Students will also either be assigned district staff or be enrolled in the Eastern Suffolk BOCES Online Elementary Program in a cohort of students which will likely include kids from other districts.
Parents should have already emailed district personnel in order to access the program. Parents with questions can email [email protected] for more information.
The district said it is unable to offer a remote program at the middle and high school level, as they said they do not have the resources to mirror the new course offerings with a remote program. The district also claimed it does not have the legal authority to livestream classes to students at home, saying that cameras are not allowed in classrooms during instruction.
“From a legal standpoint, it is considered discriminatory, and not equitable, to offer courses to in-school students and not have those same courses available to remote learning students,” the district said in its statement. “The district is not willing to reduce or eliminate course offerings, including electives, for in-school students, in order to accommodate families requesting remote learning for non-vulnerable students.”
The Mount Sinai school board has said its intent to allow parents to participate in a full-time remote program. The district is planning to have a remote instructional model for all grades K-12, and parents must sign an intent form available on the district website if they intend to full remote instruction.
The district plans to use Google Classroom as the main platform for remote learning. Attendance will be taken daily through the platform.
“Parents should be aware that if they choose to opt-out their child from attending in September, the window for returning to school would open in January, the beginning of the second semester,” Superintendent Gordon Brosdal said in the Q&A available on the district’s website.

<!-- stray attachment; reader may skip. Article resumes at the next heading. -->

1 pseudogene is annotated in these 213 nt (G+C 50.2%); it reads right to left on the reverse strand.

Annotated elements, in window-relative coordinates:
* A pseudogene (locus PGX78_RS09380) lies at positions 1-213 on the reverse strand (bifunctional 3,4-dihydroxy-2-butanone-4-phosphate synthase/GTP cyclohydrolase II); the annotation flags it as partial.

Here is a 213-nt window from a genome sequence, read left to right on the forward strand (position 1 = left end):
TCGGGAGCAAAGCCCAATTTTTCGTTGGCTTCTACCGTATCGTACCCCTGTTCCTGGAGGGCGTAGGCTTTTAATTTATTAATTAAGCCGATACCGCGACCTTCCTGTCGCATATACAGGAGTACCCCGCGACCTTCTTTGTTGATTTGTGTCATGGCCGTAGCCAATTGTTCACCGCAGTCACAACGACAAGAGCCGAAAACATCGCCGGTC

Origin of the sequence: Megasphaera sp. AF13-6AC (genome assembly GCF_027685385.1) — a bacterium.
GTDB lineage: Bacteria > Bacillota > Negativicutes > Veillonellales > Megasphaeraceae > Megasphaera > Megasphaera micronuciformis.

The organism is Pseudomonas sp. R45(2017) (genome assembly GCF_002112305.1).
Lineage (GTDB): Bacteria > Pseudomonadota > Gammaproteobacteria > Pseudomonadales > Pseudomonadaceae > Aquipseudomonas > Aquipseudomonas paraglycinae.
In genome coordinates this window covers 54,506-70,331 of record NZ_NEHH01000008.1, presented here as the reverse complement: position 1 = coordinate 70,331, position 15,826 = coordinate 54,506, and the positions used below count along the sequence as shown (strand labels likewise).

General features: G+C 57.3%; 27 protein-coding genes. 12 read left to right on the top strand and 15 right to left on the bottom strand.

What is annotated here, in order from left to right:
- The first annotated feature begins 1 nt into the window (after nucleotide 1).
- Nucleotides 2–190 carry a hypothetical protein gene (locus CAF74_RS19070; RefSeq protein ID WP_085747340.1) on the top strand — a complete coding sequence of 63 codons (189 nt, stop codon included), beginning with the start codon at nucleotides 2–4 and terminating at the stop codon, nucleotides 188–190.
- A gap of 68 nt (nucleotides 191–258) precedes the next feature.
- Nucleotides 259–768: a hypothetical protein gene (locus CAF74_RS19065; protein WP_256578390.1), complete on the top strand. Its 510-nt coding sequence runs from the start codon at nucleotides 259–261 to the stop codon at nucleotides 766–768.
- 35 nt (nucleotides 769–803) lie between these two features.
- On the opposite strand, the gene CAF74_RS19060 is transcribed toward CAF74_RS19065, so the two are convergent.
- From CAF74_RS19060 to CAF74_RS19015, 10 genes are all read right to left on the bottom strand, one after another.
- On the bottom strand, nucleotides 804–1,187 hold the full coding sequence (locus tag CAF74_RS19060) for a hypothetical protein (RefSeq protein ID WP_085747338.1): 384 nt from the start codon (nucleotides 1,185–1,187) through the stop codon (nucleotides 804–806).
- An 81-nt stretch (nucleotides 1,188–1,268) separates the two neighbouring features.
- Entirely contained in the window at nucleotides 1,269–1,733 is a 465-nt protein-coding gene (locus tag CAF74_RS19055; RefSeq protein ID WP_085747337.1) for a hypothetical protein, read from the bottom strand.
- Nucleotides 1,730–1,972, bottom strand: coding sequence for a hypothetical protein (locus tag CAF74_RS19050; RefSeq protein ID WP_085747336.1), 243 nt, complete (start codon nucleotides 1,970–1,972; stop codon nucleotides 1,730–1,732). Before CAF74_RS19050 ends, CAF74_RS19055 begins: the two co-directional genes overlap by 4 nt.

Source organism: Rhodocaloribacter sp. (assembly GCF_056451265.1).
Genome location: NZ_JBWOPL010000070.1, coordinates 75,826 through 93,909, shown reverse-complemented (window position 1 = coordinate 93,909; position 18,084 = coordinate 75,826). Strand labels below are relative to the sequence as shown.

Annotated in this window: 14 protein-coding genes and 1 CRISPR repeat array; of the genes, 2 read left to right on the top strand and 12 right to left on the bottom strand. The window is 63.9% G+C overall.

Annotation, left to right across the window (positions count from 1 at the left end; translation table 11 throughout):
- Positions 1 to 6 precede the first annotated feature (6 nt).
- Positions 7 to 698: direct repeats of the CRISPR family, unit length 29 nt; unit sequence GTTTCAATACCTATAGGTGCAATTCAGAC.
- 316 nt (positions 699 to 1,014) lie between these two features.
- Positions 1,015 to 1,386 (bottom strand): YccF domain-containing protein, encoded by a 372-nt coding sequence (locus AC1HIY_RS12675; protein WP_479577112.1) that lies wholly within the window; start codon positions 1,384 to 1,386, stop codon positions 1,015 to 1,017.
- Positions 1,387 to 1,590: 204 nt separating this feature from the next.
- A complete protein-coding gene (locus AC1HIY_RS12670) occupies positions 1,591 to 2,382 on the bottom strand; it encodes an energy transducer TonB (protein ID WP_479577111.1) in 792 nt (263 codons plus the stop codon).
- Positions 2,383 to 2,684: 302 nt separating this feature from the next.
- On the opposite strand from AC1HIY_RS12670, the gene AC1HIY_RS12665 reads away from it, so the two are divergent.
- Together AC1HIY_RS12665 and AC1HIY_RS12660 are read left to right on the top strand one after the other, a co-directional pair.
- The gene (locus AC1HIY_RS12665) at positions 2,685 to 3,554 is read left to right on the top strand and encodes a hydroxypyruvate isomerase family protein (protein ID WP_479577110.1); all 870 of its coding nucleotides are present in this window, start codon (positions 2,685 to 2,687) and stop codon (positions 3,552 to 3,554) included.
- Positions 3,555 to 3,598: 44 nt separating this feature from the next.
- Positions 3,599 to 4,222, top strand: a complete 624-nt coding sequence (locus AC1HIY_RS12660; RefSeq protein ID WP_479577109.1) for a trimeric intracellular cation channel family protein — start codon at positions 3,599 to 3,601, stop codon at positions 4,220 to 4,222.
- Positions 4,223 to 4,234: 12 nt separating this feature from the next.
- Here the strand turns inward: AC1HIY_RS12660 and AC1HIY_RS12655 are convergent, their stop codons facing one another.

For elementary students who participate in remote learning, there will be videos recorded by their designated classroom teacher posted four days per week on the teacher’s Google Classroom page. Students will have the opportunity to interact with their teacher on Wednesdays when the students participating in in-person instruction are not in session. Teachers will also be available via email throughout the week to answer questions. Students will be given the same workbooks as their in-person counterparts and will be offered physical education, art and music content one day a week Monday, Tuesday and Wednesday.
For remote students in the middle and high schools, teachers will post videos and other assignments to Google Classroom in line with schedules as if they were in school.
“Simply put, remote learning is not the same as in-person instruction and students must be actively engaged in learning when they are not in school,” the district’s remote learning document stated. “Teachers will make every effort to ensure that students are provided ‘live’ instruction as much as possible.”
Teacher videos and assignments will be posted as soon as practicable when lessons take place, which the district said will “allow teachers to continue with the curriculum without interruptions.”
The SWR school district has not released any plans for a remote option for students of any grade level. If a parent currently wishes to not have their students in school, then they must be unenrolled and instead be homeschooled.
The district has adopted a plan that would have every student in school five days a week for in-person instruction, all while meeting New York State Department of Health guidelines for distancing and controlling the spread of COVID-19. The district also plans to reopen the Briarcliffe school for kindergarten students.
At the districts board of education meeting Aug. 18, Superintendent Gerard Poole related more details about how the district would take temperatures of students and allow them to board and exit buses without being in contact with other students. Poole also clarified that students will need to be wearing masks at all times unless in a setting where 6-feet distancing can be maintained.